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This Week On The Space Show

Published by Klaus Schmidt on Mon Jan 23, 2012 7:36 am
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The Space Show, hosted by David Livingston under www.TheSpaceShow.com, will have the following guests this week:

1. Monday, January 23, 2012, 2-3:30 PM PST (22-23:30 GMT)
comes to the program to discuss his new book, “Cosmic Heritage: Evolution From the Big Bang to Conscious Life.”
Peter Shaver is Canadian, obtained a B.Sc in Engineering Physics at Queen’s University in Ontario and a PhD in astrophysics at the University of Sydney in Australia, and spent most of his career as a senior scientist at the European Southern Observatory (ESO), based in Munich.



He has authored or co-authored over 250 scientific papers, and edited six books on astronomy and astrophysics. His interests have included radio sources in our galaxy, large atoms in space, radio galaxies, quasars, large-scale structure and the reionization of the universe. A member of various international organizations and committees, he served as President of the International Astronomical Union’s Division on Galaxies and the Universe. He was instrumental in the establishment of Europe’s participation in the Atacama Large Millimeter/submillimeter Array (ALMA) project, which is presently nearing completion amongst the high Andes of northern Chile. Now retired, he and his Australian wife split their time between Sydney, Toronto, and Europe, and he devotes himself to broadening his horizons in science, in the process having recently written a book entitled “Cosmic Heritage: Evolution from the Big Bang to Conscious Life”.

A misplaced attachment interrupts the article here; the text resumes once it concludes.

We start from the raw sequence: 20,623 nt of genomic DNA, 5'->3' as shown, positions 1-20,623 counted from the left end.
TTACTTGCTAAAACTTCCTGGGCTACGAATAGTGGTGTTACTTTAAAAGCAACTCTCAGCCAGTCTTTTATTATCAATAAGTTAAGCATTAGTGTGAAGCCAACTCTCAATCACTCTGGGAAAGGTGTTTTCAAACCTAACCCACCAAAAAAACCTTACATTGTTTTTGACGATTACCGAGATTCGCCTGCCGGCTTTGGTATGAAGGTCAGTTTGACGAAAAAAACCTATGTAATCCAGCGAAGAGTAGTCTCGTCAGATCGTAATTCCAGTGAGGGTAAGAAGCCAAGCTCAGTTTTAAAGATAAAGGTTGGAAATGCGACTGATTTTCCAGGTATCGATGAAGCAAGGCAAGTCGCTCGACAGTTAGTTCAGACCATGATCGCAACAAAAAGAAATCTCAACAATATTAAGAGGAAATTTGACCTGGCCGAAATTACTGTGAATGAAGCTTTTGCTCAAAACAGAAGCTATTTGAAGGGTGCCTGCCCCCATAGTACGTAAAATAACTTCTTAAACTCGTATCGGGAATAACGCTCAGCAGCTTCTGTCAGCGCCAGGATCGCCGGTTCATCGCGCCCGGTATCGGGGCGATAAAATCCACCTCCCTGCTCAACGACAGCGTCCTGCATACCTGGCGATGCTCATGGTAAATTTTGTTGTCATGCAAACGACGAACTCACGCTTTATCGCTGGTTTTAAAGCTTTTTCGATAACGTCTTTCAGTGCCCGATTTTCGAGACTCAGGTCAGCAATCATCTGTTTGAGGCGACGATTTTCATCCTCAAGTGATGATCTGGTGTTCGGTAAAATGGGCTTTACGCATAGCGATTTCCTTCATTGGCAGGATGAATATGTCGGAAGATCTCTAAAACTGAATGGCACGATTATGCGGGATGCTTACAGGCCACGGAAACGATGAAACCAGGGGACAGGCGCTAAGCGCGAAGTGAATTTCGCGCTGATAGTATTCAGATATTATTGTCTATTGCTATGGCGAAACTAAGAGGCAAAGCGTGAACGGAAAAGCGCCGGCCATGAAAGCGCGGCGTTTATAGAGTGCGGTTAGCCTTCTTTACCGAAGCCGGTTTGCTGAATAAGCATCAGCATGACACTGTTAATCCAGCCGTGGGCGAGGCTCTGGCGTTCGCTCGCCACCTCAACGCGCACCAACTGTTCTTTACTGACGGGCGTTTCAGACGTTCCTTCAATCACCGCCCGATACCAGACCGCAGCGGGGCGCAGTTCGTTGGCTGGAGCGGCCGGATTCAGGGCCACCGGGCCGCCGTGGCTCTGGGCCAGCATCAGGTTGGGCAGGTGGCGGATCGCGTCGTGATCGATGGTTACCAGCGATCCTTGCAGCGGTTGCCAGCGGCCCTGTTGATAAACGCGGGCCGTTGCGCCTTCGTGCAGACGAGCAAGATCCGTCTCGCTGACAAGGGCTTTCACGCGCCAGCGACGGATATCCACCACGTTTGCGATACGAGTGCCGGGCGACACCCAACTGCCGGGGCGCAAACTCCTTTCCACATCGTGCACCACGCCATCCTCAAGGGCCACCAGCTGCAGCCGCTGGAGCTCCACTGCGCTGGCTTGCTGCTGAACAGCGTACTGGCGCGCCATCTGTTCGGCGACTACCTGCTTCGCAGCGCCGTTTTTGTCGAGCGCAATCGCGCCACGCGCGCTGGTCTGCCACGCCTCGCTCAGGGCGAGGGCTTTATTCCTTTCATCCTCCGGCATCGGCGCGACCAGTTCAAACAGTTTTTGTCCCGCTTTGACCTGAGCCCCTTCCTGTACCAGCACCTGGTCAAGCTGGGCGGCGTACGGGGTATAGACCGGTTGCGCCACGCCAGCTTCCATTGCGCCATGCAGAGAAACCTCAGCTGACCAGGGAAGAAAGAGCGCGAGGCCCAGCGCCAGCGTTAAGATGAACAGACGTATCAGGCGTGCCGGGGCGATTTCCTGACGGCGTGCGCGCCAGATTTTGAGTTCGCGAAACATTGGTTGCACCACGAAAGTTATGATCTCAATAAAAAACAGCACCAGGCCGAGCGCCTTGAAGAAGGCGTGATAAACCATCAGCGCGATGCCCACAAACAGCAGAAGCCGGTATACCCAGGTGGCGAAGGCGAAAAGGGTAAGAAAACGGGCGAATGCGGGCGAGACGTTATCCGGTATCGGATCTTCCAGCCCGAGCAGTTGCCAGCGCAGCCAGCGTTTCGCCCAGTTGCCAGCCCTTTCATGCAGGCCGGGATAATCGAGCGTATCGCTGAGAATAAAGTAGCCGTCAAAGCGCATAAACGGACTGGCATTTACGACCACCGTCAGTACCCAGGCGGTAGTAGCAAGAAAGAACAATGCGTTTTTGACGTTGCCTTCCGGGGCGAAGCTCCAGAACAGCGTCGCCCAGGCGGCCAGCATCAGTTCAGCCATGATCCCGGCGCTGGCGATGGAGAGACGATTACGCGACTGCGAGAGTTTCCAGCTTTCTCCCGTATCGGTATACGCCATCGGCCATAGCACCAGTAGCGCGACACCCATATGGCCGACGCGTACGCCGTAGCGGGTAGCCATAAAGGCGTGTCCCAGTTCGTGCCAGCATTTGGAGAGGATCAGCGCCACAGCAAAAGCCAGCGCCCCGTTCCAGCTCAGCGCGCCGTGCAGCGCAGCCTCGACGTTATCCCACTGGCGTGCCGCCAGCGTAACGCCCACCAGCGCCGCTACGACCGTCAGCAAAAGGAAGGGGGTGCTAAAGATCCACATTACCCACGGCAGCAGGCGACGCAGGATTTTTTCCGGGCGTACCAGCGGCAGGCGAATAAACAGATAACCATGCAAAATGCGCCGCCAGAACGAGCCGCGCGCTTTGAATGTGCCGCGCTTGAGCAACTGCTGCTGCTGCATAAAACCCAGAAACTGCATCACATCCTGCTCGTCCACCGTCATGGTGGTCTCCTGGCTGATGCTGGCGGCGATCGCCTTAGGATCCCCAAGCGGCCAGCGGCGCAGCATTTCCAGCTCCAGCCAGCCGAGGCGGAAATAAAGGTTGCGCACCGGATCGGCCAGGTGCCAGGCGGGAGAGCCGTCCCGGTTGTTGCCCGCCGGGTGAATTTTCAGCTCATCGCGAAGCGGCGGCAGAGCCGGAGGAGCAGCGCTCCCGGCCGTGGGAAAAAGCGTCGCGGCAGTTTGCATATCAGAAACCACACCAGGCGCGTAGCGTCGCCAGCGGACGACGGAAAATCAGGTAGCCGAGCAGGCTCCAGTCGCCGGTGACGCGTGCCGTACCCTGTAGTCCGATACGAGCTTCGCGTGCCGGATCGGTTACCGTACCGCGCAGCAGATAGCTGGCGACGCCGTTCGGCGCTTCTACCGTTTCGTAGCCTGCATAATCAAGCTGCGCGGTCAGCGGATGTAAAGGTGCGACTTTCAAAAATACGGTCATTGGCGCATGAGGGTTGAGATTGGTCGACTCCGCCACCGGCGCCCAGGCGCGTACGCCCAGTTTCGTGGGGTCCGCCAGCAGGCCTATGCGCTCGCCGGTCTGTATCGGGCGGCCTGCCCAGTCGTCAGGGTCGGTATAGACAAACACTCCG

2. Tuesday, January 24, 2012, 7-8:30 PM PST (January 25, 3-4:30 GMT)
comes to the program to discuss nuclear propulsion and energy for space development and travel.